Reach out to any sports teams in your area. They may be able to help you, and your school too!
There are many ways to use the parachute, one that works well I call ‘Under the Sea’. Place a variety of ‘treasures’ (anything you want) into a box and place it underneath the parachute in the middle. Create waves by getting some students to lift the parachute up and down, calling out items one-by-one for your divers, aka students, to retrieve. The student with the most items wins!
Another great parachute game is placing small balls, the kind you will find in soft play, on top of the parachute and start making waves. Over a short period of time, see which team can keep the most balls on top of the parachute.
Anticipate students who may need space
As you know, providing downtime space for SEN students is extremely important, a quiet room where they could comfortably retreat to and/or a different place which allows them to go at their own pace and be creative.
I used to use the sensory or soft play room if a student felt overwhelmed. A dedicated room with a box of calming items also worked a treat.
If you want to try something different, I used to set aside space with a few paddling pools which I would fill with paint. With some large rolls of paper, students could make patterns with their hands or feet, or even bodies if you’re feeling really brave. Students in wheelchairs enjoyed making patterns with their wheels. It’s a great, relaxing (on their part!) and fun activity which is always a winner with students of all ages. Although this idea isn’t technically a ‘sport’ someone could judge the artwork at the end.
Practice, practice, practice
It may seem simple but for children with SEN, familiarity is key. I imagine in your forthcoming PE sessions you will be practicing the different skills needed for the different races but try and recreate what sports day will actually look and feel like with your class before sports day takes place. Also, if you have recordings from previous events show footage of their peers participating in races, I’ve always found this really helpful.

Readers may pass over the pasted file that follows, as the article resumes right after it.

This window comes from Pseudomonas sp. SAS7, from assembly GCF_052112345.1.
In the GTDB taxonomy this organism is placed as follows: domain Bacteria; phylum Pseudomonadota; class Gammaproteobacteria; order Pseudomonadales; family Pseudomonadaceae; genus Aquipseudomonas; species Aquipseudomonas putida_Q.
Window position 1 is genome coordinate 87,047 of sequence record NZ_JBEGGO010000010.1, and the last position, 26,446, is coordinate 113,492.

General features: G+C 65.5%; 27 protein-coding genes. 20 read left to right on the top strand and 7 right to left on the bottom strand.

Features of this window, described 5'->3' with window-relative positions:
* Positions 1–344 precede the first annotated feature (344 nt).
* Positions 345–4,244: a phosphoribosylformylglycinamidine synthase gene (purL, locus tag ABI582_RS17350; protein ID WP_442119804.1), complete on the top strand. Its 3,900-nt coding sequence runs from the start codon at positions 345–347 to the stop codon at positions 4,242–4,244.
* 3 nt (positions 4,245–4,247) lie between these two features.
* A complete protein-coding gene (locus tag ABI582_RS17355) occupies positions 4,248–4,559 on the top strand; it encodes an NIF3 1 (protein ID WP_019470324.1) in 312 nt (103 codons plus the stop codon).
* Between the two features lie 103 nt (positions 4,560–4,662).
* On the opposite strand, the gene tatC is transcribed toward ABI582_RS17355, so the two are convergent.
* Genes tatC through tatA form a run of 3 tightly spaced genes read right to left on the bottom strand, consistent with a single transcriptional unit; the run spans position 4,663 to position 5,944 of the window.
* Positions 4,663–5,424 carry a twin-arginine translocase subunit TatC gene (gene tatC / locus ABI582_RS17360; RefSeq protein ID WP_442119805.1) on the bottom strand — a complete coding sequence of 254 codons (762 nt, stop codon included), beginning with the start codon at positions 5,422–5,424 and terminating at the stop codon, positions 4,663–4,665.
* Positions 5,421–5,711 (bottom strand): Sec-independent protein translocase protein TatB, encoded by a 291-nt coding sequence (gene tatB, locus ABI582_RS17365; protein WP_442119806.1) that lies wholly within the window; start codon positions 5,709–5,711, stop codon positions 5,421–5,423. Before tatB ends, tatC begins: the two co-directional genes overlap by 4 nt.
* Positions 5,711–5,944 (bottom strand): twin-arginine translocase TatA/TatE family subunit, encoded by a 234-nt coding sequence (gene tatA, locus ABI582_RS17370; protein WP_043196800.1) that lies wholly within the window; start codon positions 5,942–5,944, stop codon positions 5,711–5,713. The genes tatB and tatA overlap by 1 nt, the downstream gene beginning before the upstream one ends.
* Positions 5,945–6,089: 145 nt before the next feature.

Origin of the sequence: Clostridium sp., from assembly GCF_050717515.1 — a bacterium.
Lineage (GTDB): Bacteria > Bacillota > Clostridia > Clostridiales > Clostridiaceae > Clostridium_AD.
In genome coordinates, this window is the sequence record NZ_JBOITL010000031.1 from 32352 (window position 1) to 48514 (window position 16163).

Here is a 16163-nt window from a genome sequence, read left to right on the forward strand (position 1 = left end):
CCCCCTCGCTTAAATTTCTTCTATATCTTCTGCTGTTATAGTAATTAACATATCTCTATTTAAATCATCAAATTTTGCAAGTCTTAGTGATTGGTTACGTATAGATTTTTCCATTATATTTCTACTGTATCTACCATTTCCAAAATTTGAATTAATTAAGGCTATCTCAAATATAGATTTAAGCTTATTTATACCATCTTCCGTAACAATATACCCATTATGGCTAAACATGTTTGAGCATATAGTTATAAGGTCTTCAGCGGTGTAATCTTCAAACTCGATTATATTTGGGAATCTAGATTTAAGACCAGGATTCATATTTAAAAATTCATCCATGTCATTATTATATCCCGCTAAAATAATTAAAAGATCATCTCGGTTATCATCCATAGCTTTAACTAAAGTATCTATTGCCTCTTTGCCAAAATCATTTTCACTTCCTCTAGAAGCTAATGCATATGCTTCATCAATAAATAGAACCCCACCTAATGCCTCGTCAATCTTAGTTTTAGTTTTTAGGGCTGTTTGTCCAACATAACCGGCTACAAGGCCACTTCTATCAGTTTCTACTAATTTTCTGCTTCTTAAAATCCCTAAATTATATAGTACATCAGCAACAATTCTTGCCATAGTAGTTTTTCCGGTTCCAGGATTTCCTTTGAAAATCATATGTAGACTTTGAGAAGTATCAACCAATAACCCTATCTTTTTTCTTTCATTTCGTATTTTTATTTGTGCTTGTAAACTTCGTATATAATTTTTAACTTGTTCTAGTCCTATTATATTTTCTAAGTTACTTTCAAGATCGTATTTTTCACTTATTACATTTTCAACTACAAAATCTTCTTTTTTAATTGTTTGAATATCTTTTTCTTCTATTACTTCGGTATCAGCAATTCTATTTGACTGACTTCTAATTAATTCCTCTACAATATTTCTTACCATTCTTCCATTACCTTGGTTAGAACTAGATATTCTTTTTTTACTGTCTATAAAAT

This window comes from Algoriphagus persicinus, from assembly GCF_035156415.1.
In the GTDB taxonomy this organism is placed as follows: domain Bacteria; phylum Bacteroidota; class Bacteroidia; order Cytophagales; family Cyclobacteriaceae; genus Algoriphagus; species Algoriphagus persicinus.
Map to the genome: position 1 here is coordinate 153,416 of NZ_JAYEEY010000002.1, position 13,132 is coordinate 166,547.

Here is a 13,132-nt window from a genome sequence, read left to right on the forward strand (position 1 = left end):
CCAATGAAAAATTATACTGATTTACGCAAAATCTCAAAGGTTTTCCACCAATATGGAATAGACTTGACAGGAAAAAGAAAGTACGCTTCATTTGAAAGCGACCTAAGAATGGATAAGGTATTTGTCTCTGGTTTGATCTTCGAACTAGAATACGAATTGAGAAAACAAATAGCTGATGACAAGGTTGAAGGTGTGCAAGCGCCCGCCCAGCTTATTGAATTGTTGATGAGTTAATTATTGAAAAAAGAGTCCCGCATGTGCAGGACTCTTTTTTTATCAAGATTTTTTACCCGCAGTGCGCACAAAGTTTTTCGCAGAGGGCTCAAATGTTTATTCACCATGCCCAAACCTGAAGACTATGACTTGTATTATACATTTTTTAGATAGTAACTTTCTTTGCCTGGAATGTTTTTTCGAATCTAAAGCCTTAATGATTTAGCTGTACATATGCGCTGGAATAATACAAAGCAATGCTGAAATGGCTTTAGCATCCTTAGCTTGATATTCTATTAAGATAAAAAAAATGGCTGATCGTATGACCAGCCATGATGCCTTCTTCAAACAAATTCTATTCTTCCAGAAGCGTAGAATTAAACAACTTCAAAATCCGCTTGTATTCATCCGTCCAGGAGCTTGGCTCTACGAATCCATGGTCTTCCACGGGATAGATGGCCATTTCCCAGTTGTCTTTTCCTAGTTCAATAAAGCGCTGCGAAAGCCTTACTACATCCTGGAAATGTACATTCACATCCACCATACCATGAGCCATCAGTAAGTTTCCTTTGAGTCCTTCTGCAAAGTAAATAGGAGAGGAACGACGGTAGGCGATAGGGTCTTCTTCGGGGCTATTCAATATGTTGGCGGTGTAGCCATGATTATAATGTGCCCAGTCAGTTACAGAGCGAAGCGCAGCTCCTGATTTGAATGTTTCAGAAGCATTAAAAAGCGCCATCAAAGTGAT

Involve your parents
Inform parents of the type of races their child will be taking part in and, as homework, encourage your students to practice with their family members. This is another great way to get your students familiar with the races, in the comfort of their own home.
Make team shirts
Create lots of excitement around Sports Day by letting your students get creative! Form little groups of students and task them with making team shirts. With some plain t-shirts and a little fabric paint and decorations, they can create fantastic tops, covered with positive language, signs and symbols that they or their peers can wear – or even you! Don’t worry if you can’t source t-shirts and paints, they can create eye-catching posters or flags to wave from the sidelines instead.
Encourage staff to take part!
Children will be guided by what they see. If they can see their Teacher, Deputy Headteacher, Headteacher or Teaching Assistant not only taking part but having fun, they might be more inclined to join in. It’s highly likely they will find it really funny too, creating an even more relaxing and enjoyable event.
Whatever races, games and activities your Sports Day may include, just remember as long as all your students can take something positive, however large or small, from the experience, you can definitely class it a sporting success!